Researchers engineer new thyroid cells

Researchers have discovered a new efficient way to generate thyroid cells, known as thyrocytes, using genetically modified embryonic stem cells.

The findings, which appear in the journal Stem Cell Reports, are the first step to developing a similar protocol using human stem cells that will allow the modeling of thyroid disease to better understand its causes and the development of therapies.

Thyroid disorders affect approximately 10 percent of the U.S. population and include Grave's disease or Hashimoto's disease, which can result in hyper or hypothyroidism, , goiter or cancer.

Researchers from Boston University School of Medicine (BUSM), engineered mouse embryonic stem cells cultured in the lab to express a genetic switch for a specific gene, Nkx2-1, that is important for thyroid development. Then they guided the through various stages while switching Nkx2-1 on and off for short periods of time and found there was one narrow timeframe where turning on this gene converted the majority of cells to thyroid cells.

"This method resulted in high yield of our target cell type, thyroid cells, but it may be applicable for the derivation of other clinically relevant cell types such as , , , etc.," explained Laertis Ikonomou, PhD, assistant professor of medicine at BUSM and member of the Center for Regenerative Medicine (CReM) at Boston Medical Center and BUSM.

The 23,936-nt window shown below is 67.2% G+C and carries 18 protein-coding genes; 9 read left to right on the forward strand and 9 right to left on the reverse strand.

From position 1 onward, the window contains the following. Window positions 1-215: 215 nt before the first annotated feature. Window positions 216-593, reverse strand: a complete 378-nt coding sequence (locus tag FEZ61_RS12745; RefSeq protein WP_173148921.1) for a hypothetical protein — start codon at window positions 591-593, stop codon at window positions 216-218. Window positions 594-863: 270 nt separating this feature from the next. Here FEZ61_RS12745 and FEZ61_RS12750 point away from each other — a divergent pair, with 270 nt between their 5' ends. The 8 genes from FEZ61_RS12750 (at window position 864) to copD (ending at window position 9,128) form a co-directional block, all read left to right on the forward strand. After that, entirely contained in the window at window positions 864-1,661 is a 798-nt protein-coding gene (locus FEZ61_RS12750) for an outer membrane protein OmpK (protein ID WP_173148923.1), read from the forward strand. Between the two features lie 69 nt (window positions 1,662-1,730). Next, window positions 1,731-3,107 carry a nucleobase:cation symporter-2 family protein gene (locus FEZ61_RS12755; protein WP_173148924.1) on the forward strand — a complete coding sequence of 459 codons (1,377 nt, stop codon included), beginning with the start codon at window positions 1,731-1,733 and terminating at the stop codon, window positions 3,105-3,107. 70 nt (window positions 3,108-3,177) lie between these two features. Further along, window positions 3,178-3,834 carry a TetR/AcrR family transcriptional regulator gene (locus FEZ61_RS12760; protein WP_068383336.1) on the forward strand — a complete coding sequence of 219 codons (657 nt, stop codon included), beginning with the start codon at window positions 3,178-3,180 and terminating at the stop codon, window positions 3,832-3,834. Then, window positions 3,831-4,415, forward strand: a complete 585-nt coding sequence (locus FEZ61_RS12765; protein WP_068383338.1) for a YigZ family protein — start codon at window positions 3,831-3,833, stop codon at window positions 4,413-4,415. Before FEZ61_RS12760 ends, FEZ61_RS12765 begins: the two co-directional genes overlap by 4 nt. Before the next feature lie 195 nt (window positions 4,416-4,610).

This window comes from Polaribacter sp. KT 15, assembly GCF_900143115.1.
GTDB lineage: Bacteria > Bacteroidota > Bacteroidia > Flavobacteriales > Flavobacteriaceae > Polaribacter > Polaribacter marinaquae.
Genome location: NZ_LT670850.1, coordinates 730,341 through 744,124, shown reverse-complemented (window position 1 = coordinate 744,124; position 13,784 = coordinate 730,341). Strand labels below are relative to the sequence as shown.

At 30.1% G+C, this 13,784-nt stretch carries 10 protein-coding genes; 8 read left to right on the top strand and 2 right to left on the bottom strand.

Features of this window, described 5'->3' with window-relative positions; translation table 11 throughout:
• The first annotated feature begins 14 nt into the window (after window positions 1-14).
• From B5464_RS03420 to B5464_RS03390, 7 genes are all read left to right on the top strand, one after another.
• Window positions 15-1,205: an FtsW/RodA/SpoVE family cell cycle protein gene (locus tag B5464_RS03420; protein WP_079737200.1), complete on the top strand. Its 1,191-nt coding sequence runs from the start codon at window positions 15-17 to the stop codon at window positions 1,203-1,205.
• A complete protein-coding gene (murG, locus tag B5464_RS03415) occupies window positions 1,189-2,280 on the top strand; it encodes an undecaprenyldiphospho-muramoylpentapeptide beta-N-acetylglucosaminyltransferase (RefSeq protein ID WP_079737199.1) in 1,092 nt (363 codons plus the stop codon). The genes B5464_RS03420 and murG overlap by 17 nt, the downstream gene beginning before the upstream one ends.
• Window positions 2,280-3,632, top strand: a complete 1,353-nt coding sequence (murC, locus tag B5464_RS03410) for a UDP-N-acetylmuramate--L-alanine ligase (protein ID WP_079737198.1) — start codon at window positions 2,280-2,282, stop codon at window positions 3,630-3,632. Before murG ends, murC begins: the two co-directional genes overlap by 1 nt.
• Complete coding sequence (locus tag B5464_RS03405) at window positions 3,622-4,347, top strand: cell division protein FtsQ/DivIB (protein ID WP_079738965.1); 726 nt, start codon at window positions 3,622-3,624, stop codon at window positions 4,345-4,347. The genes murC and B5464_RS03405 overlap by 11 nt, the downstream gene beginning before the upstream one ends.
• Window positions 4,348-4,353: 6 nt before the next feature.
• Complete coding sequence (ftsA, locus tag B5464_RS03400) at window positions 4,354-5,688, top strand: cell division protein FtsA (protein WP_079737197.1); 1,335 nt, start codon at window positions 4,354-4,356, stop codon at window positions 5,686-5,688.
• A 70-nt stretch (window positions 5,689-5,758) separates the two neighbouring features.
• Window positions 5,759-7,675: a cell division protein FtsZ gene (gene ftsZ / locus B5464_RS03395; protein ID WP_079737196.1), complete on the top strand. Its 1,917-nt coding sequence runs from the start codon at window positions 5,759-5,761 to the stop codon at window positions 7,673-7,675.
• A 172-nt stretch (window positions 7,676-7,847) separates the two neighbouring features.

The researchers hope this study will lead to the development of therapeutics or stem cell/genetic engineering technologies that will improve the quality of life for the many people afflicted with thyroid and other disorders.

Journal information: Stem Cell Reports

Citation: Researchers engineer new thyroid cells (2017, February 2) retrieved 14 April 2024 from
This document is subject to copyright. Apart from any fair dealing for the purpose of private study or research, no part may be reproduced without the written permission. The content is provided for information purposes only.

Explore further

Low thyroid hormone before birth alters growth and development of fetal pancreas


Feedback to editors